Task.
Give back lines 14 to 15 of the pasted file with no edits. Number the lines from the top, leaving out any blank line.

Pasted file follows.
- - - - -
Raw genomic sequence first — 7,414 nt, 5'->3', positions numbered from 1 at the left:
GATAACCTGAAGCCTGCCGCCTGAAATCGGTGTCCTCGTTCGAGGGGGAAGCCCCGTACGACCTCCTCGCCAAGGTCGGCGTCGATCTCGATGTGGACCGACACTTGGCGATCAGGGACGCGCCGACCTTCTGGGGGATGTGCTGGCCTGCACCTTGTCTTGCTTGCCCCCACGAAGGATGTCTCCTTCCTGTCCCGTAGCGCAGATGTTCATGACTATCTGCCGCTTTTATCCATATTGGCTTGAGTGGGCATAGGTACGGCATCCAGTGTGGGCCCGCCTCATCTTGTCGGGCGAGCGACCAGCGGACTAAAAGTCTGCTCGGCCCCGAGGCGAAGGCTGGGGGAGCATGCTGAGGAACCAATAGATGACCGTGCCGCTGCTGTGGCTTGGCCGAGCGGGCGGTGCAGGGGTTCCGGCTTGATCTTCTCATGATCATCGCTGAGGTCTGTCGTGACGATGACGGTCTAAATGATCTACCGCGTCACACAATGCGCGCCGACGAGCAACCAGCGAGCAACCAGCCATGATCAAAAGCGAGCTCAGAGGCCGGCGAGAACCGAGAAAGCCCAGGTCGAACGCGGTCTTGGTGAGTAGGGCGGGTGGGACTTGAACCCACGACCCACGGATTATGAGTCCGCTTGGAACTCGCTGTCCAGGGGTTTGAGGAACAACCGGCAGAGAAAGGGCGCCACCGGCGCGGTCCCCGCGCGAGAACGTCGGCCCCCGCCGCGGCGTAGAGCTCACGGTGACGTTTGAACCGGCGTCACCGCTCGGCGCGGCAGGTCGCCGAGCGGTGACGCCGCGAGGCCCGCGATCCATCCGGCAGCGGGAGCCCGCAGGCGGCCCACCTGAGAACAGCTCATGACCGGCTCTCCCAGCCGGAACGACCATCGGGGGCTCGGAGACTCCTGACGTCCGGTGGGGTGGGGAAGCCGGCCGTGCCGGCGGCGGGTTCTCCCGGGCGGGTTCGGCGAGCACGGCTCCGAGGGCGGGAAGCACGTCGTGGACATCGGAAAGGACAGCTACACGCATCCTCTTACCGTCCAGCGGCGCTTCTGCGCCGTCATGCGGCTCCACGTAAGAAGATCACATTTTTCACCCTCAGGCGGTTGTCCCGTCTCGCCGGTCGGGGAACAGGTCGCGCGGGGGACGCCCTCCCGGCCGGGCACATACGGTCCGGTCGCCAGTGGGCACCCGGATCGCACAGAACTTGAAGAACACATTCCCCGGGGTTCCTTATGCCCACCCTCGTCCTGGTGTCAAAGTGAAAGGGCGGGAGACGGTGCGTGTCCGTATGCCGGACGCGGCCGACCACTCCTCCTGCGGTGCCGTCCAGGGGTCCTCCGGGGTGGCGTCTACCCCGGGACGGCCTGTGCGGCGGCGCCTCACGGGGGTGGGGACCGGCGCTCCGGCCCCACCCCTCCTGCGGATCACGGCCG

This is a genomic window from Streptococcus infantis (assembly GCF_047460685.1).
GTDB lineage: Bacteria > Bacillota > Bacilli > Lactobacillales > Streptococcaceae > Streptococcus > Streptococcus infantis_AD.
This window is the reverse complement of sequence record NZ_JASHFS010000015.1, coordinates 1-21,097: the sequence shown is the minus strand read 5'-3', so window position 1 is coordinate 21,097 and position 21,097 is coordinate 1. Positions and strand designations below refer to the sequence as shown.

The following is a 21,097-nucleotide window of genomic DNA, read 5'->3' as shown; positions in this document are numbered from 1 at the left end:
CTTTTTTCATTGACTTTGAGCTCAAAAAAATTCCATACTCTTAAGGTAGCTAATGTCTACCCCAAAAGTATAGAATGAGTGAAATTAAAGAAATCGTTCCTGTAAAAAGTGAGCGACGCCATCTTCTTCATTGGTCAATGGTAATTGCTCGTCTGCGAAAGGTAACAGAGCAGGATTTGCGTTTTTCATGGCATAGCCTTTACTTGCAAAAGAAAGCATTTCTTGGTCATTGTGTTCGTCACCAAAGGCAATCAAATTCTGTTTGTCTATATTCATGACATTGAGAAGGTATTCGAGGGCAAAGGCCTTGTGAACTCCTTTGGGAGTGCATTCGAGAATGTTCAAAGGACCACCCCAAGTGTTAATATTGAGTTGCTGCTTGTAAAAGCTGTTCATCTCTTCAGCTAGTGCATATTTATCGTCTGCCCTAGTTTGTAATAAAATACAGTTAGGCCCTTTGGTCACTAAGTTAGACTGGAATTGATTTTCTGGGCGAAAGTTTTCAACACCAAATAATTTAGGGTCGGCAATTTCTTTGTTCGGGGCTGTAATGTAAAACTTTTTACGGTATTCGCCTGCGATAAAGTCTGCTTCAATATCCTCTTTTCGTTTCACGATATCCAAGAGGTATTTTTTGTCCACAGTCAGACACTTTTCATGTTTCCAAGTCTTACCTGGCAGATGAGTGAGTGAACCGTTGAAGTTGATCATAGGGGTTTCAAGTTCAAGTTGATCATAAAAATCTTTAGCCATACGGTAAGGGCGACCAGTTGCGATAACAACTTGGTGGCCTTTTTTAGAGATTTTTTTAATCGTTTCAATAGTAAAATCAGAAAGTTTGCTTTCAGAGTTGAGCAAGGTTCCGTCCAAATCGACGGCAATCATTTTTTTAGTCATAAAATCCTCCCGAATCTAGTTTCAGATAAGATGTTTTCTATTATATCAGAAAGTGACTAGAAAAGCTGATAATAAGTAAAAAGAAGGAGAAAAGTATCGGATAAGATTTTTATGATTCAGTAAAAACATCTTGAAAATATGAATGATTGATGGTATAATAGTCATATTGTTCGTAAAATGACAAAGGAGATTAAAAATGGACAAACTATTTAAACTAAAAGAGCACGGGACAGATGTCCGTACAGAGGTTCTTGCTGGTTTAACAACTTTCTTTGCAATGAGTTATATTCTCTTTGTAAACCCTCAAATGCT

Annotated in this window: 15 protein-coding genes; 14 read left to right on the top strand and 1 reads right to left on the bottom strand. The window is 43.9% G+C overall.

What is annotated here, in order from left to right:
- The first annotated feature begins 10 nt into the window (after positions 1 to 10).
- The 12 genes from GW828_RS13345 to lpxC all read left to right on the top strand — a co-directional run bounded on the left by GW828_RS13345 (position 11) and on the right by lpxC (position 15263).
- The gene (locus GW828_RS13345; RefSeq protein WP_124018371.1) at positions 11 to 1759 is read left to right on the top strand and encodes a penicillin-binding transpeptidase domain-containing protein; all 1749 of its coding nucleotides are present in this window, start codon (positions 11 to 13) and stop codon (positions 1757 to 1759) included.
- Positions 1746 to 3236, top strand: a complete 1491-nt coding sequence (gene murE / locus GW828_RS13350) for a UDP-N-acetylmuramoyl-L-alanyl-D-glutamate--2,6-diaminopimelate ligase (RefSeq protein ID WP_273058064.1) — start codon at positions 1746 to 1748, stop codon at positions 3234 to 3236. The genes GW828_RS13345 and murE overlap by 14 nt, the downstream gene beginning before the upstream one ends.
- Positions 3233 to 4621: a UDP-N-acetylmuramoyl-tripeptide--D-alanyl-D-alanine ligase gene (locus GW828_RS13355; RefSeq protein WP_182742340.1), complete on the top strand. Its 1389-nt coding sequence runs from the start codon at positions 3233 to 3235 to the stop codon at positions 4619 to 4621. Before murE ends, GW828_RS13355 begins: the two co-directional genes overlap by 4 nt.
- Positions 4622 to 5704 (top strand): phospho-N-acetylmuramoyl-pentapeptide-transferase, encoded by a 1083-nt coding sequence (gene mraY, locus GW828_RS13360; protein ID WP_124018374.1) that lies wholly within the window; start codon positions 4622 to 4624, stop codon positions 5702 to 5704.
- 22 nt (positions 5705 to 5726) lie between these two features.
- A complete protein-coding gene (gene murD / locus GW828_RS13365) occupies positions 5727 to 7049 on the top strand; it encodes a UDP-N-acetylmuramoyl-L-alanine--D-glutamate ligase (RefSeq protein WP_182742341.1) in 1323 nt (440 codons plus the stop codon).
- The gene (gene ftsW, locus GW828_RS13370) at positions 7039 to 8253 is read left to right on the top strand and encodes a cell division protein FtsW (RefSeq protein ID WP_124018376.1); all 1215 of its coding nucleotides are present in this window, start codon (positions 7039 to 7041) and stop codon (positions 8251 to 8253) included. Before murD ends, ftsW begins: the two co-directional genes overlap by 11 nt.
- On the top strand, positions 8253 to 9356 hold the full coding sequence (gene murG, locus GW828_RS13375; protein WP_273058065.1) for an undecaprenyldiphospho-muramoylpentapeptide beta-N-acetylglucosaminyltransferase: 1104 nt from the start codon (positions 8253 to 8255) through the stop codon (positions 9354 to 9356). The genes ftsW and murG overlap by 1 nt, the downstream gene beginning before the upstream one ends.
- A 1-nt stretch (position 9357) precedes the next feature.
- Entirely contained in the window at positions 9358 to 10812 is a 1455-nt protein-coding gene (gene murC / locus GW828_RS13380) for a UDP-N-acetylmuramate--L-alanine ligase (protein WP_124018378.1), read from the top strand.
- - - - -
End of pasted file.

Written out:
- Positions 3233 to 4621: a UDP-N-acetylmuramoyl-tripeptide--D-alanyl-D-alanine ligase gene (locus GW828_RS13355; RefSeq protein WP_182742340.1), complete on the top strand. Its 1389-nt coding sequence runs from the start codon at positions 3233 to 3235 to the stop codon at positions 4619 to 4621. Before murE ends, GW828_RS13355 begins: the two co-directional genes overlap by 4 nt.
- Positions 4622 to 5704 (top strand): phospho-N-acetylmuramoyl-pentapeptide-transferase, encoded by a 1083-nt coding sequence (gene mraY, locus GW828_RS13360; protein ID WP_124018374.1) that lies wholly within the window; start codon positions 4622 to 4624, stop codon positions 5702 to 5704.